Part I: "Dad's Breathing Funny"
Updated: 2 days ago
In Part One of our three-part series, we learn how one man’s ordinary evening became the first day of his “second life.”
Many wrongly assume that sudden cardiac arrest (SCA) is a heart attack, incorrectly associating it with lifestyle and behavior traits like a poor diet and lack of exercise. Others don’t know what to think because the condition never had reason to cross their mind.
“I'm a father of three children. My daughter at the time had just turned 12 three days before and I had two sons who are three and six. The day of my cardiac arrest was actually March 26, 2016 and as it turned out, that was the day before Easter. It started out pretty straight forward day, probably familiar to a lot of people. My six year old had a baseball game, so I took him to his little league game and then, that afternoon our family went to another family’s home to dye Easter eggs. The kids had a good time doing that. In the evening after dinner, I went out for a couple errands to the hardware store and the like, and then came back as my wife was putting our sons to bed and my daughter was doing her homework. I went and sent a text or handyman about a door lock we had to get fixed and then decided I'd take a nap for maybe half an hour before I had to go and remind my daughter to get ready for bed.
So I laid out in the couch in the living room ... and that's the last thing I remember from that night,”
shares Alex during a recent interview with Revive Solutions.
“Basically what happened, it was about 8:25 at night and my daughter heard what she thought was snoring and it was loud enough that she came out from her room and tried to wake me up and kind of stop me and she couldn't. And so she went and called to my wife and said, 'dad's breathing funny!'”
In what sounds like the casual observation of an elementary-aged child, Alex’s daughter unknowingly set off a chain of events that lead to saving her father’s life.
When his wife arrived at his side, panicked and unsure of what was going on, she shook him to wake him up. Unresponsive to her calls, she saw that her husband’s face was “like a death mask.”. His wife sent their daughter to their neighbors’s house for help, while she dialed 911.
Alex was in sudden cardiac arrest, a condition where a heart suddenly falls into an irregular heart rhythm. The first symptom commonly comes without prior warning, and it leads to death if not taken care of immediately.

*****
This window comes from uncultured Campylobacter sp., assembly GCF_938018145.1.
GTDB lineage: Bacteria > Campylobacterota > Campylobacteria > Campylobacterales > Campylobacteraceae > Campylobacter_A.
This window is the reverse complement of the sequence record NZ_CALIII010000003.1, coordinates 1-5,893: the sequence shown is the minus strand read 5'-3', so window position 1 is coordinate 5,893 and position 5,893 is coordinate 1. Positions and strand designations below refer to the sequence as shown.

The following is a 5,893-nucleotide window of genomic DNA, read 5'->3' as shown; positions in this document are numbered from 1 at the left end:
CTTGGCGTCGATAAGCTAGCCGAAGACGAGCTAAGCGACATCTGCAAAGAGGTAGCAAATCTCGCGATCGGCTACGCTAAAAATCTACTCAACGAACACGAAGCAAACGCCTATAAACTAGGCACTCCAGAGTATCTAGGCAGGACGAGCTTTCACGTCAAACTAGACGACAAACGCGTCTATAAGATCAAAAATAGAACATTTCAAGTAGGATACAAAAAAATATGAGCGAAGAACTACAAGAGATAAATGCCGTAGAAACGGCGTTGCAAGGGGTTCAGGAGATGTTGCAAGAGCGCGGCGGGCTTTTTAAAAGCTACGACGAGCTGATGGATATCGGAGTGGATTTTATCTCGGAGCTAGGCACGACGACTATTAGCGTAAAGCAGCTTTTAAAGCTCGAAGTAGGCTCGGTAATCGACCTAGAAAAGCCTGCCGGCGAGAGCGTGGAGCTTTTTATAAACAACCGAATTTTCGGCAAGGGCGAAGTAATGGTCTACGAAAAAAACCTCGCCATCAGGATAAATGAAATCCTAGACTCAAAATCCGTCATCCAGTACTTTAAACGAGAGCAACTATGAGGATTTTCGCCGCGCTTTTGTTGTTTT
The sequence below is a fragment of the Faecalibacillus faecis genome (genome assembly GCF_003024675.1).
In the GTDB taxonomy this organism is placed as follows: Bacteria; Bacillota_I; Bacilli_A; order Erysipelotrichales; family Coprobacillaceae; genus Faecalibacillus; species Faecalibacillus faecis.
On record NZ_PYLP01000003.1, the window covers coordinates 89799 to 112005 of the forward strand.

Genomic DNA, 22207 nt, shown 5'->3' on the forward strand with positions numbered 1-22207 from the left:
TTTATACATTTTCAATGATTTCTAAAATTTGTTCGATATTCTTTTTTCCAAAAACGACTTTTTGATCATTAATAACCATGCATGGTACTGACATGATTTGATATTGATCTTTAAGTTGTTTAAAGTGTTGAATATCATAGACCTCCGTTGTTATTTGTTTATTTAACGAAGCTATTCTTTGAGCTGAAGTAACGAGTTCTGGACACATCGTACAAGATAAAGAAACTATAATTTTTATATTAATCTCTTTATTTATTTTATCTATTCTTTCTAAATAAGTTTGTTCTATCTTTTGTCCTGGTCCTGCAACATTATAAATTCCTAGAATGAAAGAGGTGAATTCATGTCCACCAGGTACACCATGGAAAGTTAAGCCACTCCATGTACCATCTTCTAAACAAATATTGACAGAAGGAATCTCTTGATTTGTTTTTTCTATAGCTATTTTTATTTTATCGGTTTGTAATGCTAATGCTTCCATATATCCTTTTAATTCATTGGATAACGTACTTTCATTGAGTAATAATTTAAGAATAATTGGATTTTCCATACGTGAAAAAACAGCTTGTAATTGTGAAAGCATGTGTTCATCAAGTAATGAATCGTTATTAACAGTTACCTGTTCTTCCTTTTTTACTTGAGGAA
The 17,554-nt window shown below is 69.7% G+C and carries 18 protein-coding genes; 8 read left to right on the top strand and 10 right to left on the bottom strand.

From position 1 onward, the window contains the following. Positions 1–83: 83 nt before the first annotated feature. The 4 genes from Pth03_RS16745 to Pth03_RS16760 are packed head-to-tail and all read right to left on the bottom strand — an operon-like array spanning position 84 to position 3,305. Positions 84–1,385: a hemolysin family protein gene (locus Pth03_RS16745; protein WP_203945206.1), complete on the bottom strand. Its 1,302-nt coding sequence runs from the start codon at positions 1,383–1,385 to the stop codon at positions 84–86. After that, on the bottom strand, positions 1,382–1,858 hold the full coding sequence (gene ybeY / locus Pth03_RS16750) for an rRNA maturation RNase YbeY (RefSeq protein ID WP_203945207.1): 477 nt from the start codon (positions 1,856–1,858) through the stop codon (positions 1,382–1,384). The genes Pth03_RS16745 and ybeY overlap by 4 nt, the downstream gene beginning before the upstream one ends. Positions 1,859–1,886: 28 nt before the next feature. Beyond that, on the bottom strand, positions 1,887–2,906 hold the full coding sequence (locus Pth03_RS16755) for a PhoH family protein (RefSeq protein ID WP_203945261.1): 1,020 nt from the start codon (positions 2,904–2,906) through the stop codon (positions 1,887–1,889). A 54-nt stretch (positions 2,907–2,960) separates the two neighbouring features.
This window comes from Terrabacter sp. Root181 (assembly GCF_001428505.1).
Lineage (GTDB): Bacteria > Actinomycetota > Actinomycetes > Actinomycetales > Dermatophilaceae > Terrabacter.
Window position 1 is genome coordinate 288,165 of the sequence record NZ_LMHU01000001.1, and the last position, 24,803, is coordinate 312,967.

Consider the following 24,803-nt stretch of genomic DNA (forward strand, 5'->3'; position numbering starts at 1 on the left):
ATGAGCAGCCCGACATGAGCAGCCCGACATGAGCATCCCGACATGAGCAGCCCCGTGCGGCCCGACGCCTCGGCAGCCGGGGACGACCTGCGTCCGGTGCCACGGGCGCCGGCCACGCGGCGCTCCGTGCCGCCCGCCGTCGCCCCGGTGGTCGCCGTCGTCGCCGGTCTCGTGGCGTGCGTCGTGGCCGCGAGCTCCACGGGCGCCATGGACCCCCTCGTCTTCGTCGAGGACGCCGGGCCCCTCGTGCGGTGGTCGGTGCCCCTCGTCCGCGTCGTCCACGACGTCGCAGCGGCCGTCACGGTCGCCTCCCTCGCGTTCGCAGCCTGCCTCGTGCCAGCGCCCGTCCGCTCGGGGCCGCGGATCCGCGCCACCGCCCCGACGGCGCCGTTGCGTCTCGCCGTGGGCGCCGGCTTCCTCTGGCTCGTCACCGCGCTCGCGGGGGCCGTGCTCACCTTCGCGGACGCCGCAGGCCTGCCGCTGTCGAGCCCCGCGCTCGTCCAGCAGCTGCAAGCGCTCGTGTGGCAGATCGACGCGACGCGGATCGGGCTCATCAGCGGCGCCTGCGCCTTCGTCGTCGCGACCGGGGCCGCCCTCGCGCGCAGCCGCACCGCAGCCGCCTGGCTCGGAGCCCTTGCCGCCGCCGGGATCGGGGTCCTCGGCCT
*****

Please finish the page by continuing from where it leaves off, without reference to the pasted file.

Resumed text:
In a stroke of luck, his neighbors were close by and reacted quickly. One neighbor, a pre-school teacher, was familiar with cardiopulmonary resuscitation (CPR), a lifesaving procedure of manually “pumping” oxygen-rich blood through the body, to vital organs and the brain, buying the victim time until the heart can be restored to a normal rhythm with a “shock” from a defibrillator.
“So she and her husband and another male neighbor came in and started doing CPR. And meanwhile my wife's on the phone to the 911 dispatcher and the 911 operator’s instructing her to get me off the couch, start doing CPR and the fire and EMS had been a rolled with an unresponsive person call,” Alex continued.
Due to another call in the area, for which dispatch had sent police, fire, and EMS, help was nearby.
“The Engine 64 was the first one to get here. They've got a paramedic onboard. My daughter was still outside. Like I said, she turned 12 three days earlier and she was out with the neighbor's daughter who's was in high school. The guys on the engine told me that my daughter just about pulled them out of the truck. She was like, ‘You've got to help my dad! Hurry up, hurry up!’ And so they hustled even more as they realized that this is something a little bit more than just a routine ‘not responsive’ call. So they came and right behind them was the first police officer, which is Wes who is trained on AEDs. He actually runs the AED program for the police department. And so they came in and a couple of them were doing CPR on me. And my friend Jim is one of the firefighters. He was, you know, doing CPR. And he said to me later, when he first looked at me he thought I looked dead, but he's like, “You're not going on my watch.’ And so they just went at it and they rigged me up with the AED and they did one shock and I came back to sinus rhythm after one...”
“I actually have the ECG trace, they gave me a recording of it. So I have a snapshot that shows the V-fib portion and then when they administered the shock and then the sinus rhythm portion coming back. So I have the actual moment that they revive me with the AED, in that recording. So it's pretty amazing to me,” Alex described with exuberance, as though it was his first time telling the story.
While thankful for everyone involved in saving his life – from his family members, neighbors, to paramedics – if his daughter had not come out of her room and responded to his unusual breathing, it would have been too late, Alex said.
“All the EMS responders credit my daughter for coming out because if she hadn't come and gotten me, you know, they would have come out a couple of hours later, it will be too late. So you know, they really recognize her,” he added.
Read Part Two of Alex’s story to hear what happened next and the impact his aborted sudden death had on his family during the immediate aftermath while his doctors and caregivers waited for him to come out of his medically-induced coma.
Note: while this account and all quotes used in this series are real, the victim's name and the name of all other parties involved have been changed to protect the privacy of the victim and his family.